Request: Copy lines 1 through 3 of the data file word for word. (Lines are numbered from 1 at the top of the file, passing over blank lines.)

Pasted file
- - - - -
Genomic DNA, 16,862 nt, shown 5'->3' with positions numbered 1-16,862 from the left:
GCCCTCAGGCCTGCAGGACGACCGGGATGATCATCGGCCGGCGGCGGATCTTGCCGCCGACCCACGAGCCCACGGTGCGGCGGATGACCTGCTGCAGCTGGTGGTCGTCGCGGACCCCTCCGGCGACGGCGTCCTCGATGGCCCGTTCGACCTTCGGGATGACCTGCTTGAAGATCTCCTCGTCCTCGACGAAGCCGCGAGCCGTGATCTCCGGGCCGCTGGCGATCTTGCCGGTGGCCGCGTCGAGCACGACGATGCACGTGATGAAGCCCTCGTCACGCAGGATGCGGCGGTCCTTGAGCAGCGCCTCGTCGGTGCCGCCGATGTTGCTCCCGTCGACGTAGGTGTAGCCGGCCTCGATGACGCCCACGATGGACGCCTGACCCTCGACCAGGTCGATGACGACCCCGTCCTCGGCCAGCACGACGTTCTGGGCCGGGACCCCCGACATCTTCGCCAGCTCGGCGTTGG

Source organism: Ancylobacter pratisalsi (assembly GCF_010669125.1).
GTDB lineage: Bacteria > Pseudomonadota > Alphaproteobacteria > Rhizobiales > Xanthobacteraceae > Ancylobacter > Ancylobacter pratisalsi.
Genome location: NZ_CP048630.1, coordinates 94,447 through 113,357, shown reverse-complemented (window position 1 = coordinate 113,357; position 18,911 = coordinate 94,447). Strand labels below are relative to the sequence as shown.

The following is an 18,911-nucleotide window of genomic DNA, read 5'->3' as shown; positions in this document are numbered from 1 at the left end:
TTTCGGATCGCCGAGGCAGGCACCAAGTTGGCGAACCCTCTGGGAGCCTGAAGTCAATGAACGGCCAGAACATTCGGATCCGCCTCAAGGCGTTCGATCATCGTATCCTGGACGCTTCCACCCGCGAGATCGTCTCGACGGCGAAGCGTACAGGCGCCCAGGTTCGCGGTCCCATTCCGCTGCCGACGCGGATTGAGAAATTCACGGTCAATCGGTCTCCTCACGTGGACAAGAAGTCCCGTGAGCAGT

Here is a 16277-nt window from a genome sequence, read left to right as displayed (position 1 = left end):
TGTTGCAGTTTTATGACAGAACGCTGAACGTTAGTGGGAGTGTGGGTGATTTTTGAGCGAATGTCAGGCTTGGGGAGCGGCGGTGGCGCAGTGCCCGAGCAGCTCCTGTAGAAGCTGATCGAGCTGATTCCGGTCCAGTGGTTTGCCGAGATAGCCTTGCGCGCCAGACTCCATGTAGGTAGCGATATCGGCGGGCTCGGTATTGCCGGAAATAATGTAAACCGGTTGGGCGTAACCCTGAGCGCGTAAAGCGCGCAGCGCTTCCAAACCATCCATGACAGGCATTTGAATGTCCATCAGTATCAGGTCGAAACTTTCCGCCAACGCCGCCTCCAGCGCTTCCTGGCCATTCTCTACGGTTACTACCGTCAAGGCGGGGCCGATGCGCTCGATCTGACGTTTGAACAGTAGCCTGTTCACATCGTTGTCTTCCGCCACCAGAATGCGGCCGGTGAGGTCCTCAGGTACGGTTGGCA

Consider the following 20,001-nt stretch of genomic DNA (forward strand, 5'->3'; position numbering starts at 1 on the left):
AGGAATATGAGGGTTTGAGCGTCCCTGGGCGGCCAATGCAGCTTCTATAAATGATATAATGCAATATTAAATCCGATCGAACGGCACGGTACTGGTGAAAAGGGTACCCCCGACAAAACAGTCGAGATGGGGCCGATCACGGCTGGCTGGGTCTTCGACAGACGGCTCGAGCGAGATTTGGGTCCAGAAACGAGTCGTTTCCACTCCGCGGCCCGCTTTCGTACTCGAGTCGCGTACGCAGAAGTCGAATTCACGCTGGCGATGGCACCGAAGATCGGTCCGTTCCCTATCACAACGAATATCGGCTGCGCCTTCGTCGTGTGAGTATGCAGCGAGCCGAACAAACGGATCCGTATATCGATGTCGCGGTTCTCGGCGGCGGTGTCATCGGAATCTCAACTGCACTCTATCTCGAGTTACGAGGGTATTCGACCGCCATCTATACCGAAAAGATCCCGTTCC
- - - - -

Genomic DNA, 16,862 nt, shown 5'->3' with positions numbered 1-16,862 from the left:
GCCCTCAGGCCTGCAGGACGACCGGGATGATCATCGGCCGGCGGCGGATCTTGCCGCCGACCCACGAGCCCACGGTGCGGCGGATGACCTGCTGCAGCTGGTGGTCGTCGCGGACCCCTCCGGCGACGGCGTCCTCGATGGCCCGTTCGACCTTCGGGATGACCTGCTTGAAGATCTCCTCGTCCTCGACGAAGCCGCGAGCCGTGATCTCCGGGCCGCTGGCGATCTTGCCGGTGGCCGCGTCGAGCACGACGATGCACGTGATGAAGCCCTCGTCACGCAGGATGCGGCGGTCCTTGAGCAGCGCCTCGTCGGTGCCGCCGATGTTGCTCCCGTCGACGTAGGTGTAGCCGGCCTCGATGACGCCCACGATGGACGCCTGACCCTCGACCAGGTCGATGACGACCCCGTCCTCGGCCAGCACGACGTTCTGGGCCGGGACCCCCGACATCTTCGCCAGCTCGGCGTTGG

Source organism: Ancylobacter pratisalsi (assembly GCF_010669125.1).